Japan Will Land a Spacecraft on Asteroid Ryugu This Month to Snag a Sample

A Japanese asteroid probe will snag samples of its target space rock later this month, if all goes according to plan.

The Hayabusa2 spacecraft, which has been studying the 3,000-foot-wide (900 meters) near-Earth asteroid Ryugu up close since last June, will make its first sample-grabbing dive just two weeks from now.

"The touchdown operation to collect a sample from Ryugu will be between February 20th-22nd. Hayabusa2 is scheduled to begin the descent from February 21 and touch down on the surface of Ryugu around 8 a.m. on February 22 (JST). It is the pinnacle of the mission!" Hayabusa2 team members said via Twitter Wednesday (Feb. 6). [Japan's Hayabusa2 Asteroid Mission in Pictures]

The 3,000-foot-wide (900 meters) carbon-rich asteroid Ryugu, photographed by Japan's Hayabusa2 probe in June 2018. (Image credit: JAXA, University of Tokyo, Kochi University, Rikkyo University, Nagoya University, Chiba Institute of Technology, Meiji University, University of Aizu, AIST)

Japan Standard Time is 14 hours ahead of U.S. Eastern Standard Time, so the touchdown will take place on the night of Feb. 21 for folks in North and South America (and around midnight for people throughout Europe).

This month's operation was originally scheduled to take place in October, but mission team members delayed the activity to give themselves more time to take stock of Ryugu's unexpectedly complex and rugged surface.

Hayabusa2 will make two additional sample-grabbing sorties after this month's activity, including one trip to snag material from a fresh crater. The spacecraft will create this crater itself, sending a "kinetic impactor" barreling into Ryugu.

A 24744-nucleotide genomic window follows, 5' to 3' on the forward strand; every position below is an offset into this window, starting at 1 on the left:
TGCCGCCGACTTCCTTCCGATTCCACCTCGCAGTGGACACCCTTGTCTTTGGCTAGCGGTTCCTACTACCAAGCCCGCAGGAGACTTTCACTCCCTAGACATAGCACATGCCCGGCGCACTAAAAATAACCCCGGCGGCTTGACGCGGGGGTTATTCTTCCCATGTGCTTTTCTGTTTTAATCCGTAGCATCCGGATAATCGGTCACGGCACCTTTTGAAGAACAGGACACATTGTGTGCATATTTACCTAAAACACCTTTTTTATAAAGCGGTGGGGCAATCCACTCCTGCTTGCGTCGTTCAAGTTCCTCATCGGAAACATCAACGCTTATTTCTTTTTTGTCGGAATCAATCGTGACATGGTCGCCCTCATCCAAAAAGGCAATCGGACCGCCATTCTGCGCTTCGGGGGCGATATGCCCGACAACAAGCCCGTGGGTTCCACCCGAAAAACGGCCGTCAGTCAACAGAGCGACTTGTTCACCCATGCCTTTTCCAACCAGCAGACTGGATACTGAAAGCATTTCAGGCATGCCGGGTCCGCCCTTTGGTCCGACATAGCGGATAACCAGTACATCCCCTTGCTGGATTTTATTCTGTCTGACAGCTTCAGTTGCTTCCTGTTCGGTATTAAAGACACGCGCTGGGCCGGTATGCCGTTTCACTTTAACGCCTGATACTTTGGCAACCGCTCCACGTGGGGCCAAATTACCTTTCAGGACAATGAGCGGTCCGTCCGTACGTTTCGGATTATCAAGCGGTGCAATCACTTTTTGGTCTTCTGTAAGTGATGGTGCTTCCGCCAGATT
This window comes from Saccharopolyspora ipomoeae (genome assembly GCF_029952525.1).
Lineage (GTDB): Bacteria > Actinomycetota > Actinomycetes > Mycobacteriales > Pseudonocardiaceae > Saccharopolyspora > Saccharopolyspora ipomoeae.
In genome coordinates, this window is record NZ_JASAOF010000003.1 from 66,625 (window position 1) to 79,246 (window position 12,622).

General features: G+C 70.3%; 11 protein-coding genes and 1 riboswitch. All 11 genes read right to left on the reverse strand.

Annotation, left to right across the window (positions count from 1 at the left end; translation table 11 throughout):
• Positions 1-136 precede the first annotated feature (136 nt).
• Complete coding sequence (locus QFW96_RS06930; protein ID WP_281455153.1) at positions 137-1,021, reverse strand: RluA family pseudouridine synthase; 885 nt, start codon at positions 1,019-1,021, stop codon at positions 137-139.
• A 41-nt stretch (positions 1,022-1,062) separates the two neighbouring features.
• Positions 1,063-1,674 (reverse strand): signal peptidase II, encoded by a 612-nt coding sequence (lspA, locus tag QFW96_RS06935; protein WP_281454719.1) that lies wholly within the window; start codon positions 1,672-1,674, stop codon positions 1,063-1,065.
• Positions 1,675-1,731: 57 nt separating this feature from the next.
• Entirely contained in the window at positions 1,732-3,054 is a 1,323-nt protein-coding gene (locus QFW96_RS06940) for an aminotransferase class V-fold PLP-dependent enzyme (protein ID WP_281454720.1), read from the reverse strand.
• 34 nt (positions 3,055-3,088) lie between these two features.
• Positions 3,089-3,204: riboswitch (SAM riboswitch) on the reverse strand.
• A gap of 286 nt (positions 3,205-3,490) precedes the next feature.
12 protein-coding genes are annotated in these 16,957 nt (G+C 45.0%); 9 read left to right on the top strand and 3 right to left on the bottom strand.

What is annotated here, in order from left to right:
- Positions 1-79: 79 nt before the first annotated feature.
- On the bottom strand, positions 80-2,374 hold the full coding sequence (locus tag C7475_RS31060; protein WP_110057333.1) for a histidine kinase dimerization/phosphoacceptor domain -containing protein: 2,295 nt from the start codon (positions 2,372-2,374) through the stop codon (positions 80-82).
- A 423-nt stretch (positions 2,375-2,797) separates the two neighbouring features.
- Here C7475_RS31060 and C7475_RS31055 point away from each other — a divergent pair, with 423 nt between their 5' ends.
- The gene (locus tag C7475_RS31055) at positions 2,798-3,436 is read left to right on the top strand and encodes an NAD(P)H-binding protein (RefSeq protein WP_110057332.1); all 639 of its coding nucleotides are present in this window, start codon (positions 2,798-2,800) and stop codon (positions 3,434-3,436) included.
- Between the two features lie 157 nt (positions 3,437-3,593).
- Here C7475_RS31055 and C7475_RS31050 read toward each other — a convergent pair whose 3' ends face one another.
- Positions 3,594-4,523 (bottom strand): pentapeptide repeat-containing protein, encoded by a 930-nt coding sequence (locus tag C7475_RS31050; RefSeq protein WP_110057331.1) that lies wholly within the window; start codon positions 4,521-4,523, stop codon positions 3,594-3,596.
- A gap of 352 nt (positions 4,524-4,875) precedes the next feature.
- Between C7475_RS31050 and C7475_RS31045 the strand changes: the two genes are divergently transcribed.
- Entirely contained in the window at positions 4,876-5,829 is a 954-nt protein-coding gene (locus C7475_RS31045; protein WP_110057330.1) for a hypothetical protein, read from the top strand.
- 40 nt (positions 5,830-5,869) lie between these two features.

The various bits of Ryugu material will travel to Earth in a special return capsule in December 2020, if current schedules hold. Scientists around the world will then study the cosmic dirt and gravel, looking for clues about the solar system's early history and the role that carbon-rich asteroids like Ryugu may have played in life's emergence on Earth.

The mission has already touched Ryugu's surface multiple times. The Hayabusa2 mothership deployed two tiny, hopping rovers onto the space rock last September, then dropped a European-built lander called MASCOT onto the asteroid less than two weeks later.

NASA is operating an asteroid-sampling mission of its own, with similar goals to those of Hayabusa2. The U.S. space agency's OSIRIS-REx probe entered orbit around the 1,650-foot-wide (500 m) asteroid Bennu — a carbonaceous rock, like Ryugu — on Dec. 31. 

OSIRIS-REx is expected to snag its samples in the middle of next year; this material will come to Earth in September 2023.

Mike Wall's book about the search for alien life, "Out There," was published in November 2018 by Grand Central Publishing. Follow him on Twitter @michaeldwall. Follow us @Spacedotcom or Facebook. Originally published on Space.com.

Join our Space Forums to keep talking space on the latest missions, night sky and more! And if you have a news tip, correction or comment, let us know at: community@space.com.

Mike Wall
Senior Space Writer

Michael Wall is a Senior Space Writer with Space.com and joined the team in 2010. He primarily covers exoplanets, spaceflight and military space, but has been known to dabble in the space art beat. His book about the search for alien life, "Out There," was published on Nov. 13, 2018. Before becoming a science writer, Michael worked as a herpetologist and wildlife biologist. He has a Ph.D. in evolutionary biology from the University of Sydney, Australia, a bachelor's degree from the University of Arizona, and a graduate certificate in science writing from the University of California, Santa Cruz. To find out what his latest project is, you can follow Michael on Twitter.